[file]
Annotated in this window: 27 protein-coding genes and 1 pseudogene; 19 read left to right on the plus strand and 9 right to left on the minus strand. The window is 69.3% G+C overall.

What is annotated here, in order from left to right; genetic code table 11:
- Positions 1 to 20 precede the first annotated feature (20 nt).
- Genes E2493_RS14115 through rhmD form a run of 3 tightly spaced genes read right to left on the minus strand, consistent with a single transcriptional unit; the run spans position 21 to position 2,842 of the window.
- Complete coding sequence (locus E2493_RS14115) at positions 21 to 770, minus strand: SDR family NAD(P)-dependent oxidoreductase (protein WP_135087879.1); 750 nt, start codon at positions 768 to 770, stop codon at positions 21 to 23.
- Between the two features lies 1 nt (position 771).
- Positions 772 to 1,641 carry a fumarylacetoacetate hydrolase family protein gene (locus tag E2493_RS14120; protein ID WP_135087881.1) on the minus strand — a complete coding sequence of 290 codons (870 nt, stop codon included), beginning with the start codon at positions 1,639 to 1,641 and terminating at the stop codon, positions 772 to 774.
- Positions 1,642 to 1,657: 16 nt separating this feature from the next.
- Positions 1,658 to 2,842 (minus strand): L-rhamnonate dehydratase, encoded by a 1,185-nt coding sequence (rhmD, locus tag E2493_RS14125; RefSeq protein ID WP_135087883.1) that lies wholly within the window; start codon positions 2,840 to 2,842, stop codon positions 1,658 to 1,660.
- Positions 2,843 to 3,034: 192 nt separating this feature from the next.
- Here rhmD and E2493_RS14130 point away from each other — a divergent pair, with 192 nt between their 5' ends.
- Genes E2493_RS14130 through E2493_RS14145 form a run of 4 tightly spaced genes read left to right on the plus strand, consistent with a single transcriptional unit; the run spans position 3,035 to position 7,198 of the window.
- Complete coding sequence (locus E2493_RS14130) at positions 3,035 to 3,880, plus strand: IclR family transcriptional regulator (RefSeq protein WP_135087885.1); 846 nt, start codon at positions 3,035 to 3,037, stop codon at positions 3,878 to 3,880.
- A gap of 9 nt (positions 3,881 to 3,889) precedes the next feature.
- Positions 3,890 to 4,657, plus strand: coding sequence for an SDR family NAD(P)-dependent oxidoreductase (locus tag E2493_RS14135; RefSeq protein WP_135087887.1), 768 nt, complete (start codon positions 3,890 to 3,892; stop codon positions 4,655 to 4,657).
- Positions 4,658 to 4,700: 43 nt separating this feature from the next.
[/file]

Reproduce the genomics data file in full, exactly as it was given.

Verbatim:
Annotated in this window: 27 protein-coding genes and 1 pseudogene; 19 read left to right on the plus strand and 9 right to left on the minus strand. The window is 69.3% G+C overall.

What is annotated here, in order from left to right; genetic code table 11:
- Positions 1 to 20 precede the first annotated feature (20 nt).
- Genes E2493_RS14115 through rhmD form a run of 3 tightly spaced genes read right to left on the minus strand, consistent with a single transcriptional unit; the run spans position 21 to position 2,842 of the window.
- Complete coding sequence (locus E2493_RS14115) at positions 21 to 770, minus strand: SDR family NAD(P)-dependent oxidoreductase (protein WP_135087879.1); 750 nt, start codon at positions 768 to 770, stop codon at positions 21 to 23.
- Between the two features lies 1 nt (position 771).
- Positions 772 to 1,641 carry a fumarylacetoacetate hydrolase family protein gene (locus tag E2493_RS14120; protein ID WP_135087881.1) on the minus strand — a complete coding sequence of 290 codons (870 nt, stop codon included), beginning with the start codon at positions 1,639 to 1,641 and terminating at the stop codon, positions 772 to 774.
- Positions 1,642 to 1,657: 16 nt separating this feature from the next.
- Positions 1,658 to 2,842 (minus strand): L-rhamnonate dehydratase, encoded by a 1,185-nt coding sequence (rhmD, locus tag E2493_RS14125; RefSeq protein ID WP_135087883.1) that lies wholly within the window; start codon positions 2,840 to 2,842, stop codon positions 1,658 to 1,660.
- Positions 2,843 to 3,034: 192 nt separating this feature from the next.
- Here rhmD and E2493_RS14130 point away from each other — a divergent pair, with 192 nt between their 5' ends.
- Genes E2493_RS14130 through E2493_RS14145 form a run of 4 tightly spaced genes read left to right on the plus strand, consistent with a single transcriptional unit; the run spans position 3,035 to position 7,198 of the window.
- Complete coding sequence (locus E2493_RS14130) at positions 3,035 to 3,880, plus strand: IclR family transcriptional regulator (RefSeq protein WP_135087885.1); 846 nt, start codon at positions 3,035 to 3,037, stop codon at positions 3,878 to 3,880.
- A gap of 9 nt (positions 3,881 to 3,889) precedes the next feature.
- Positions 3,890 to 4,657, plus strand: coding sequence for an SDR family NAD(P)-dependent oxidoreductase (locus tag E2493_RS14135; RefSeq protein WP_135087887.1), 768 nt, complete (start codon positions 3,890 to 3,892; stop codon positions 4,655 to 4,657).
- Positions 4,658 to 4,700: 43 nt separating this feature from the next.